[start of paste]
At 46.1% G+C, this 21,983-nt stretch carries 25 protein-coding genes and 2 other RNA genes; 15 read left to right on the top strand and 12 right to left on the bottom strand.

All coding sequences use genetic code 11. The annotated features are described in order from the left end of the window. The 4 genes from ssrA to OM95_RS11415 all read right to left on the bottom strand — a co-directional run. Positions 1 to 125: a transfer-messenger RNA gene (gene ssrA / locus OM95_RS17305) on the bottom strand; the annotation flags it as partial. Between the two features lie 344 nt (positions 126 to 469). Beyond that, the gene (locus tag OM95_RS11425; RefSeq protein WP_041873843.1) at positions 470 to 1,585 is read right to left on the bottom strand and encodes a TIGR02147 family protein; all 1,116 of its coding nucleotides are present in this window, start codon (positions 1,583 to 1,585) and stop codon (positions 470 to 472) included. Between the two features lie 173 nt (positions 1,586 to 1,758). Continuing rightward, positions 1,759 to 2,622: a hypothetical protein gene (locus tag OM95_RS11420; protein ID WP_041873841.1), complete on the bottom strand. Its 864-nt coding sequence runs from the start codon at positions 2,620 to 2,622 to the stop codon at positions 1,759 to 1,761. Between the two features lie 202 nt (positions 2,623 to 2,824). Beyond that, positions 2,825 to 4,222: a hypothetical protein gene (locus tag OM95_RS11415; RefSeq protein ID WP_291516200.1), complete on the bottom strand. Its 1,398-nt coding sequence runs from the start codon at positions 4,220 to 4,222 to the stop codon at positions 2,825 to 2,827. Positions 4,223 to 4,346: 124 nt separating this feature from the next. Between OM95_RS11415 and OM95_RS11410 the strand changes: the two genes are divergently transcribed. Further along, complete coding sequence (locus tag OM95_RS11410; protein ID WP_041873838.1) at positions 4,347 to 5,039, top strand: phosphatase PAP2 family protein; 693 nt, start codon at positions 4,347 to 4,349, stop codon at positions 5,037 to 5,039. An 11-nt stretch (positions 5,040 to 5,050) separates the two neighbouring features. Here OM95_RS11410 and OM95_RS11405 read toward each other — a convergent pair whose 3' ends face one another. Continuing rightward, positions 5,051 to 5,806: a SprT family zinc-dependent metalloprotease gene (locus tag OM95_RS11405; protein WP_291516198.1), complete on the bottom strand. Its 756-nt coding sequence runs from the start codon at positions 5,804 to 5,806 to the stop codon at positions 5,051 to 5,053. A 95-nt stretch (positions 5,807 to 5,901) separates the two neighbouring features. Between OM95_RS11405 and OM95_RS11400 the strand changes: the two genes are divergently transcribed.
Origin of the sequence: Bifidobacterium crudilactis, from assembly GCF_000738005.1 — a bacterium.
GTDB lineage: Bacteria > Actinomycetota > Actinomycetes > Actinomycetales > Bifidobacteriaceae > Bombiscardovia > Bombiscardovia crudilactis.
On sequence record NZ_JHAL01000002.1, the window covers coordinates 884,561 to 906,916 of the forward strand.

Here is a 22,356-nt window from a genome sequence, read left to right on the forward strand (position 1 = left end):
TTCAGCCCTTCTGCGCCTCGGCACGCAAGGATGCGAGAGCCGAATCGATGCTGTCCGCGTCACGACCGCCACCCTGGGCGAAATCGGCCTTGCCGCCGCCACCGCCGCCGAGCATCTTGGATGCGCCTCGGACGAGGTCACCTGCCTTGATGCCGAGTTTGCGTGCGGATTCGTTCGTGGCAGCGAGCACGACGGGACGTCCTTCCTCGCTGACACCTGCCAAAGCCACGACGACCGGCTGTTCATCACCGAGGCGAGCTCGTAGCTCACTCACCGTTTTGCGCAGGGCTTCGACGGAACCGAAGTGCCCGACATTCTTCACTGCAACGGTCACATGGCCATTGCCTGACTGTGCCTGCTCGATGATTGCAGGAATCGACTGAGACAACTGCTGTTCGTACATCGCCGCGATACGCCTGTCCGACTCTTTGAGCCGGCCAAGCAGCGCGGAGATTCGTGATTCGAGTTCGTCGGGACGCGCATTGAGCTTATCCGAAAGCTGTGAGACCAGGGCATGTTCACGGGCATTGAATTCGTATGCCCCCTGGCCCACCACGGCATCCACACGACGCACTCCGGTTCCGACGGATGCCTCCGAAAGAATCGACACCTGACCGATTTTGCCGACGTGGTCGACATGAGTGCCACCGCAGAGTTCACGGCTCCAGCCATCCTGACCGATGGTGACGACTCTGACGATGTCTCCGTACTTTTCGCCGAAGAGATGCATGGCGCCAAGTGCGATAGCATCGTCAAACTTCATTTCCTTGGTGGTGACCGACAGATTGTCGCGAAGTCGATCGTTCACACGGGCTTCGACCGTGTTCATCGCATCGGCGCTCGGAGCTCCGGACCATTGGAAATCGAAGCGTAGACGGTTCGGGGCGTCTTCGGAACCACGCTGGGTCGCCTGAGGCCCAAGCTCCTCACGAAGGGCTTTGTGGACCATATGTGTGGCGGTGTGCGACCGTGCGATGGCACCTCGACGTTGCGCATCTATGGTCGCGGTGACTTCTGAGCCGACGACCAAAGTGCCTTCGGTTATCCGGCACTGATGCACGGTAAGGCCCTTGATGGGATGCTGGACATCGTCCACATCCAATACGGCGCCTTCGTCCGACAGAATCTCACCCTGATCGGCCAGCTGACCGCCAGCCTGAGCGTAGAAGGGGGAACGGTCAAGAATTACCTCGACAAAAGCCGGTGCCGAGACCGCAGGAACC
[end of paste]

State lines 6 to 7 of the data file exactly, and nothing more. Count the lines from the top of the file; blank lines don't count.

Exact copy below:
Here is a 22,356-nt window from a genome sequence, read left to right on the forward strand (position 1 = left end):
TTCAGCCCTTCTGCGCCTCGGCACGCAAGGATGCGAGAGCCGAATCGATGCTGTCCGCGTCACGACCGCCACCCTGGGCGAAATCGGCCTTGCCGCCGCCACCGCCGCCGAGCATCTTGGATGCGCCTCGGACGAGGTCACCTGCCTTGATGCCGAGTTTGCGTGCGGATTCGTTCGTGGCAGCGAGCACGACGGGACGTCCTTCCTCGCTGACACCTGCCAAAGCCACGACGACCGGCTGTTCATCACCGAGGCGAGCTCGTAGCTCACTCACCGTTTTGCGCAGGGCTTCGACGGAACCGAAGTGCCCGACATTCTTCACTGCAACGGTCACATGGCCATTGCCTGACTGTGCCTGCTCGATGATTGCAGGAATCGACTGAGACAACTGCTGTTCGTACATCGCCGCGATACGCCTGTCCGACTCTTTGAGCCGGCCAAGCAGCGCGGAGATTCGTGATTCGAGTTCGTCGGGACGCGCATTGAGCTTATCCGAAAGCTGTGAGACCAGGGCATGTTCACGGGCATTGAATTCGTATGCCCCCTGGCCCACCACGGCATCCACACGACGCACTCCGGTTCCGACGGATGCCTCCGAAAGAATCGACACCTGACCGATTTTGCCGACGTGGTCGACATGAGTGCCACCGCAGAGTTCACGGCTCCAGCCATCCTGACCGATGGTGACGACTCTGACGATGTCTCCGTACTTTTCGCCGAAGAGATGCATGGCGCCAAGTGCGATAGCATCGTCAAACTTCATTTCCTTGGTGGTGACCGACAGATTGTCGCGAAGTCGATCGTTCACACGGGCTTCGACCGTGTTCATCGCATCGGCGCTCGGAGCTCCGGACCATTGGAAATCGAAGCGTAGACGGTTCGGGGCGTCTTCGGAACCACGCTGGGTCGCCTGAGGCCCAAGCTCCTCACGAAGGGCTTTGTGGACCATATGTGTGGCGGTGTGCGACCGTGCGATGGCACCTCGACGTTGCGCATCTATGGTCGCGGTGACTTCTGAGCCGACGACCAAAGTGCCTTCGGTTATCCGGCACTGATGCACGGTAAGGCCCTTGATGGGATGCTGGACATCGTCCACATCCAATACGGCGCCTTCGTCCGACAGAATCTCACCCTGATCGGCCAGCTGACCGCCAGCCTGAGCGTAGAAGGGGGAACGGTCAAGAATTACCTCGACAAAAGCCGGTGCCGAGACCGCAGGAACC